First, we don't know that the gentleman didn't log on here. He could well be one of those folks that said I'm going with a knife and a shirt.

    Second, this is why many of us are against telling folks to go ahead and do it. It's not just words on a forum. It's someone's life.
    Damned good post, Rick!
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    where does the accountability fall? on himself? on Les? On the Landlady?

    It's sad and people really need to get this out of their heads.. come on.. right now they are saying he died of hypothermia? that's what happens if you refuse to take backup gear. preparation, and location...
    At least he was old enough to make his own decisions, but that sounds like hockey to me. hypothermia. I'd like more details too.
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    According to the article, It was NOT his first time going out in the bush like that,, Ya Know,, You cant blame the show,,, Some people just lack good old fashioned "Horse Sense" or Common sense,,

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    This is a perfect example of what we are concerned about when the numptys come calling. The wisdom from this forum only caries so much weight with newbies that don't know who its coming from. Unless they read the forum for a while they will never understand the authority of the experience of this collective community.

    Should we sticky this and add threads links to videos or articles that demonstrates going out to experience "survival" on purpose isn't a game. Maybe it would support the other "living Survival" stickies, you think they would be enough.

    Anyone want to help make this sticky idea sound better.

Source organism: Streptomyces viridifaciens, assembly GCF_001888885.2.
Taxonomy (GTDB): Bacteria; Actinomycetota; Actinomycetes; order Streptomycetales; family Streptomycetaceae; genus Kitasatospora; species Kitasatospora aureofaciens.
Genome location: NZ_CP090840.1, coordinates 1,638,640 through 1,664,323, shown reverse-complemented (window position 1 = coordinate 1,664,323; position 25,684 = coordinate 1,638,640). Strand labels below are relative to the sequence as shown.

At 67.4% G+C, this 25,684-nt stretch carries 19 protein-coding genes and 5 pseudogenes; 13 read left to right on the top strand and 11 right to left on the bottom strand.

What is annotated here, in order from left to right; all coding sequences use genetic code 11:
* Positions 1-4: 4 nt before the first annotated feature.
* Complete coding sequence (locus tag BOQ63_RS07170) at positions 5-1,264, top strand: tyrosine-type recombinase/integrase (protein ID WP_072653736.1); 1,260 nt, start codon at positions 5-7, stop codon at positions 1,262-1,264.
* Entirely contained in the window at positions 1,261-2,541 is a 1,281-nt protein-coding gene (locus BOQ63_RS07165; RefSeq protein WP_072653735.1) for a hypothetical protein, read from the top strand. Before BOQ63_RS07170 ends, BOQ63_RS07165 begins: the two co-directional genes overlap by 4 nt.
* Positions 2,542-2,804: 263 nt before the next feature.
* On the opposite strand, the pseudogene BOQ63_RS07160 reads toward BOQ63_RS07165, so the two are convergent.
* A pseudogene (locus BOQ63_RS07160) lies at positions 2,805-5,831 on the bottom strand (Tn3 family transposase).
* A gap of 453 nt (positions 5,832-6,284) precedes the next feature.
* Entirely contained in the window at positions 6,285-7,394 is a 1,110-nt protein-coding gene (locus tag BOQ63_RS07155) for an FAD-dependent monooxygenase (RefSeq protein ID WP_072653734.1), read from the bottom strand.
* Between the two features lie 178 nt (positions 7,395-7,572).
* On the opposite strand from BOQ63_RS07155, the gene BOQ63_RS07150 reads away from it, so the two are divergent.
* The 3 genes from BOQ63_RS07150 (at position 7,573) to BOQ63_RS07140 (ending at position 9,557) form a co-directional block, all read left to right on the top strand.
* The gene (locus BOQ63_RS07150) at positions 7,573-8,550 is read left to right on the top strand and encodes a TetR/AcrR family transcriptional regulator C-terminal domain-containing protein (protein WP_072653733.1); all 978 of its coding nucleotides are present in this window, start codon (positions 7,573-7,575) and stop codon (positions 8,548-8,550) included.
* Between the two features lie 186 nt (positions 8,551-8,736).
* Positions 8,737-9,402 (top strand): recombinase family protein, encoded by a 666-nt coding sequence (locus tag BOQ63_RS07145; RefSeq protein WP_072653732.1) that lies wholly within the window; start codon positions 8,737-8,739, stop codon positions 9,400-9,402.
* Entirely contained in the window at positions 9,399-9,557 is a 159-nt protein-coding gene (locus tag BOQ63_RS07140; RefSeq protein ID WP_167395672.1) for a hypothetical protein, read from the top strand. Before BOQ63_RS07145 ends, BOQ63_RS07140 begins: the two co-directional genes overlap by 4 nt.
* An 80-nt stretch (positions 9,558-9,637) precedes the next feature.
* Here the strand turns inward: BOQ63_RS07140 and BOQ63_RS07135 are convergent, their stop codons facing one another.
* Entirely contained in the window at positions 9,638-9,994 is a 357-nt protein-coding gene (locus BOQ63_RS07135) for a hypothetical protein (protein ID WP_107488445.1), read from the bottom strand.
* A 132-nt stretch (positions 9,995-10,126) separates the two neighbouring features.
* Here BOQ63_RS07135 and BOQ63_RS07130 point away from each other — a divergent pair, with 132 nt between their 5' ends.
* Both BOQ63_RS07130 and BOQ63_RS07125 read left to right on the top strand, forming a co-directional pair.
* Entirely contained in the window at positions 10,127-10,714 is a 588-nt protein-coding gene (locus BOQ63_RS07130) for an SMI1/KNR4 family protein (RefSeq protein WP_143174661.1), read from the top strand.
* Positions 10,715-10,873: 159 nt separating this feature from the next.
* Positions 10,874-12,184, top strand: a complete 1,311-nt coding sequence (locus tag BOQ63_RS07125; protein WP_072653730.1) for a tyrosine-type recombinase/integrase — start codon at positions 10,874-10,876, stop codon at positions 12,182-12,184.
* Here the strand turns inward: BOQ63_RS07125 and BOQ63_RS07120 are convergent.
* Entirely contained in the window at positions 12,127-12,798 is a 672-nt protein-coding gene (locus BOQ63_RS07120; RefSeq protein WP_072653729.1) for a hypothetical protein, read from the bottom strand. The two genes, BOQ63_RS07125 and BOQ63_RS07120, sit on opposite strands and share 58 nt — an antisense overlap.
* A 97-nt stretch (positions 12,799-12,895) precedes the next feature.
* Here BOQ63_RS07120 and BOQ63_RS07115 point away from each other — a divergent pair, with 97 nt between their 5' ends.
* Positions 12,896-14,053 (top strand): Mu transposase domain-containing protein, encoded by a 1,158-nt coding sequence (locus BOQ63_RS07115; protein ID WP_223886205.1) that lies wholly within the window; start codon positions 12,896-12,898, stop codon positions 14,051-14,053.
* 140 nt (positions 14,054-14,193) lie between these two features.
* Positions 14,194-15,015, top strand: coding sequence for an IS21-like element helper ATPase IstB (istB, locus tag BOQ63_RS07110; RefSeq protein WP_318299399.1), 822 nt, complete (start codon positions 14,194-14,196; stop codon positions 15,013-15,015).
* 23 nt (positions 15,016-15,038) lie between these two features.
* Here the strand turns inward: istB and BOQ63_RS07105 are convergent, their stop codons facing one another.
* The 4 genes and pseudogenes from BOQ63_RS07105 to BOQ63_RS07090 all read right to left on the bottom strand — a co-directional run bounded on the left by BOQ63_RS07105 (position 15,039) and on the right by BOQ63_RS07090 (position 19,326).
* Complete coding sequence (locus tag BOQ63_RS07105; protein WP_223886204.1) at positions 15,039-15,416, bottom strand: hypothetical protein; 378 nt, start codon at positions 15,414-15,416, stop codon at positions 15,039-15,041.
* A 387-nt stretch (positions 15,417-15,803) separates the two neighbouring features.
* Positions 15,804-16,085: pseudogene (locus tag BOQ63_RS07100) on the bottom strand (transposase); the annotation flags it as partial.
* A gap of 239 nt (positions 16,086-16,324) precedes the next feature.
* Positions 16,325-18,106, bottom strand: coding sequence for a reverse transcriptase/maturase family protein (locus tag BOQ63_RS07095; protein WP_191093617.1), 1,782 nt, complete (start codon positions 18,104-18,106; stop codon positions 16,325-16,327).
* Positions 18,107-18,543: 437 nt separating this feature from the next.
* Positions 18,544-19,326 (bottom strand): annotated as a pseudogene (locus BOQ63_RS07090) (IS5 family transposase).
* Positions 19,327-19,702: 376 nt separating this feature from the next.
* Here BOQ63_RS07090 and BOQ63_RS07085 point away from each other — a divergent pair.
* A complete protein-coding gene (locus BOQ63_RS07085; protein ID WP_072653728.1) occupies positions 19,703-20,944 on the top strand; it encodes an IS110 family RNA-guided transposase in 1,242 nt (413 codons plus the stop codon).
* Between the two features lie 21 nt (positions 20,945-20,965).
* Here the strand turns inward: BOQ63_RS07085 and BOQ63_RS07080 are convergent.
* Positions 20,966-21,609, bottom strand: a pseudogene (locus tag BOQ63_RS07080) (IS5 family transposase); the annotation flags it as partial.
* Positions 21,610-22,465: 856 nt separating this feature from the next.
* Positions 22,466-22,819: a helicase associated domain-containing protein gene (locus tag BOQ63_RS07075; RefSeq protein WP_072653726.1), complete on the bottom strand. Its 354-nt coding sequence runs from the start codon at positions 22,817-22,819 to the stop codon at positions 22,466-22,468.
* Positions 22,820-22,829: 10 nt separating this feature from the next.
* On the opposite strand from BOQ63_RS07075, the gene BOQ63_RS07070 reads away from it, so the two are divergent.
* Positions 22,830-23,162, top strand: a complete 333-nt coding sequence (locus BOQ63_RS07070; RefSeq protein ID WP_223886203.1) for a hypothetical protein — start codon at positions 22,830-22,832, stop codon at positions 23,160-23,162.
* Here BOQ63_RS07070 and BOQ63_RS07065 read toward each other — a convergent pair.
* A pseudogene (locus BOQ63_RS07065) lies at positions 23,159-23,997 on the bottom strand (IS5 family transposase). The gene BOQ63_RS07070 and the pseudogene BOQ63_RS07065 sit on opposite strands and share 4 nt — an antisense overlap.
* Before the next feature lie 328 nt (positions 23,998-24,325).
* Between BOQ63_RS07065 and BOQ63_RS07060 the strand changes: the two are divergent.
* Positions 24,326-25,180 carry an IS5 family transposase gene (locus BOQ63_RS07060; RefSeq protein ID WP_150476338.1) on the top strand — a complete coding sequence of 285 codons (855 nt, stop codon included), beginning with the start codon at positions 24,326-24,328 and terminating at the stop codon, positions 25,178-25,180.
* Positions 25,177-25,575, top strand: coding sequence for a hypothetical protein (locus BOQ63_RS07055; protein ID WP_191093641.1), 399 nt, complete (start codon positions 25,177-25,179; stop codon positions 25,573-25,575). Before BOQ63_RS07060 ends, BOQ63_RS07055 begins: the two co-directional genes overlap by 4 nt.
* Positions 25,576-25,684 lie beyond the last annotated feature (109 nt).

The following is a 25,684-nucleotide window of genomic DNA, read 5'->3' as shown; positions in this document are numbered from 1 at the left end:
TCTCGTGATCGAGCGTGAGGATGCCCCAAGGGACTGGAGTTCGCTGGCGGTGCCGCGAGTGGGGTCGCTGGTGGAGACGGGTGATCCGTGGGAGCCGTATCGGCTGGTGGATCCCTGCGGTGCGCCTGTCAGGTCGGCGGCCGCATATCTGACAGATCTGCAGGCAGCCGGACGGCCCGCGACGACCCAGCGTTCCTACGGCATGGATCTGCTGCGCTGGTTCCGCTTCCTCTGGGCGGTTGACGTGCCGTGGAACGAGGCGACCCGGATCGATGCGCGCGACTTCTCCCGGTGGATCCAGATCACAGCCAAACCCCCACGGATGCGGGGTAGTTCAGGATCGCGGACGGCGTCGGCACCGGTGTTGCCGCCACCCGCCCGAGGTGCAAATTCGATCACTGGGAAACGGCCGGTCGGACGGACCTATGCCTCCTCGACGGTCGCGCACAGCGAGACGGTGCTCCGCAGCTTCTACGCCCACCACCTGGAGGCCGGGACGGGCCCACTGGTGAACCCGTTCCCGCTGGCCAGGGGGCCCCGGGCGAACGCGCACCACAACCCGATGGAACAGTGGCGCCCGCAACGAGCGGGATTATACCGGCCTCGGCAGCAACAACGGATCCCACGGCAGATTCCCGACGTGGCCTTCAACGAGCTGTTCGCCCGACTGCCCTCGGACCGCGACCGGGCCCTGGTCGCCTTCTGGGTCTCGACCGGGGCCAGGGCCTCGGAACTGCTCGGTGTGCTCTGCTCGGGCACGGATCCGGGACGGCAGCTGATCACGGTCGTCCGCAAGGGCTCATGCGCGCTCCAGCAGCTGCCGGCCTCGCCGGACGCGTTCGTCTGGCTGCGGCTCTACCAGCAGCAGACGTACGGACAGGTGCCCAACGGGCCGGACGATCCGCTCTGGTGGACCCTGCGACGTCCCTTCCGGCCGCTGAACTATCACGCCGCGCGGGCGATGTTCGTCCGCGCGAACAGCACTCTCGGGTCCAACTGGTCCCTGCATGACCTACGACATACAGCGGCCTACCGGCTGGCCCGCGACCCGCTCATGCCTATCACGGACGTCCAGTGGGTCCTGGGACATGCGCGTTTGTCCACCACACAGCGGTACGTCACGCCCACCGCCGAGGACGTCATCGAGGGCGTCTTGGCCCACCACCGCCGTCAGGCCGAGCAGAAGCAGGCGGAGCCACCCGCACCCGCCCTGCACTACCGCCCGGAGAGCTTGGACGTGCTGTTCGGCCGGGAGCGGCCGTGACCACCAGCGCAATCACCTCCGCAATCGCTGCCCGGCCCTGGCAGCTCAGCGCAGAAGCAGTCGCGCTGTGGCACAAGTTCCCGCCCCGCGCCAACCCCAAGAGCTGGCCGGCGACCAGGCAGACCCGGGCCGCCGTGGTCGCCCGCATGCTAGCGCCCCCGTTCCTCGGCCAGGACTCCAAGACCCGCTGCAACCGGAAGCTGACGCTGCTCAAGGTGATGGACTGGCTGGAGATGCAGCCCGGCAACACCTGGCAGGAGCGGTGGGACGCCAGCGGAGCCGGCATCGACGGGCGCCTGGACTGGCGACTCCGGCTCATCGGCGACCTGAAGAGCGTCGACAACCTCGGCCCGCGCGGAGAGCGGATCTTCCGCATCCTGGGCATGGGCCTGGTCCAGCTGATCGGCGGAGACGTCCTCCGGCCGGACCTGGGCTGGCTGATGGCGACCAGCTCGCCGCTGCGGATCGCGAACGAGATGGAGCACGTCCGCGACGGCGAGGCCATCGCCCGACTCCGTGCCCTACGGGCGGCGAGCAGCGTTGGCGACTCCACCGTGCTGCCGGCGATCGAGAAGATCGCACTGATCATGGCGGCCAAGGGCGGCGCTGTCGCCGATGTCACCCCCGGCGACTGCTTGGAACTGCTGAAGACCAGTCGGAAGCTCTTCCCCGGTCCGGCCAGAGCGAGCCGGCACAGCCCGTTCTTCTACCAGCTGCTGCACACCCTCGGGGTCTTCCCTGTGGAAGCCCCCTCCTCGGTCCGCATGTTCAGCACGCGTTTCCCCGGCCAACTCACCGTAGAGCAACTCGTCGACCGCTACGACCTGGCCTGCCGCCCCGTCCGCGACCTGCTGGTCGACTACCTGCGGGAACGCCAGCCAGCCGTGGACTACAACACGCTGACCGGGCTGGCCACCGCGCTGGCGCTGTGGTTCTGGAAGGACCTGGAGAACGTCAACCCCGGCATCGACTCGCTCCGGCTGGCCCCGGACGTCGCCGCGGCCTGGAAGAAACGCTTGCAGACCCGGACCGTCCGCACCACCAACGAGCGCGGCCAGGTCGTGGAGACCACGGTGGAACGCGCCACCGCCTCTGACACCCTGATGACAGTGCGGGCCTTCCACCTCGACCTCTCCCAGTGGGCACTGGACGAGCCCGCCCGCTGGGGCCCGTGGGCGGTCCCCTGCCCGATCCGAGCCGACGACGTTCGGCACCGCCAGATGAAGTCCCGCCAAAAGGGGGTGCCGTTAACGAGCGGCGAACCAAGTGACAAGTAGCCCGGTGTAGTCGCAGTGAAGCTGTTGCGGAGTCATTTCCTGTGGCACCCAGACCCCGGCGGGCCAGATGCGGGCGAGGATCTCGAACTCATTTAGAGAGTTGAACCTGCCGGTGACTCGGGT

Karl

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    Quote Originally Posted by Rick View Post
    First, we don't know that the gentleman didn't log on here. He could well be one of those folks that said I'm going with a knife and a shirt.

    Second, this is why many of us are against telling folks to go ahead and do it. It's not just words on a forum. It's someone's life.
    Especially Young people,, They are so impressionable.

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    You have to take responsibility for your own actions. Even if you don't know that what you are doing is dangerous you need to research it. It would be easy to blame Les or the landlady but the responsibility rests on his shoulders.

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    Quote Originally Posted by gryffynklm View Post
    This is a perfect example of what we are concerned about when the numptys come calling. The wisdom from this forum only caries so much weight with newbies that don't know who its coming from. Unless they read the forum for a while they will never understand the authority of the experience of this collective community.

    Should we sticky this and add threads links to videos or articles that demonstrates going out to experience "survival" on purpose isn't a game. Maybe it would support the other "living Survival" stickies, you think they would be enough.

    Anyone want to help make this sticky idea sound better.
    I think thats a great idea,,

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    We tell every numpty this every time. Then we get flamed. Then they vow to never come to this forum again. A numpty won't read a sticky - they want instant gratification, and they want it their way. Any advice to the contrary means we're just a bunch of old F.A.R.T.S. that don't understand.
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    I have to agree with Crash. I think it's instant gratification that's driving them. However, I've changed the title, copied the article and put it in Hunter's first post then stuck the thread. So, we shall see.

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    Looks Like he took enough to survive tho ? even with only a basic knowledge base,


    Snippet from article,

    Code left home at around 4 a.m. and left a note with Ellis telling her when he would be back. He included a map with his GPS co-ordinates as well as a checklist of what materials he brought, which included a multi-tool, an axe, matches, a lighter, an emergency blanket, fishing tools, a compass, a survival book, maps and some cash.

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    Well at least it SHOULD serve as a warning. I'm just sorry someone had to lose their life to make it such an important lesson for everyone.

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    Administrator Rick's Avatar
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    He should have used the cash to buy a wool blanket...apparently.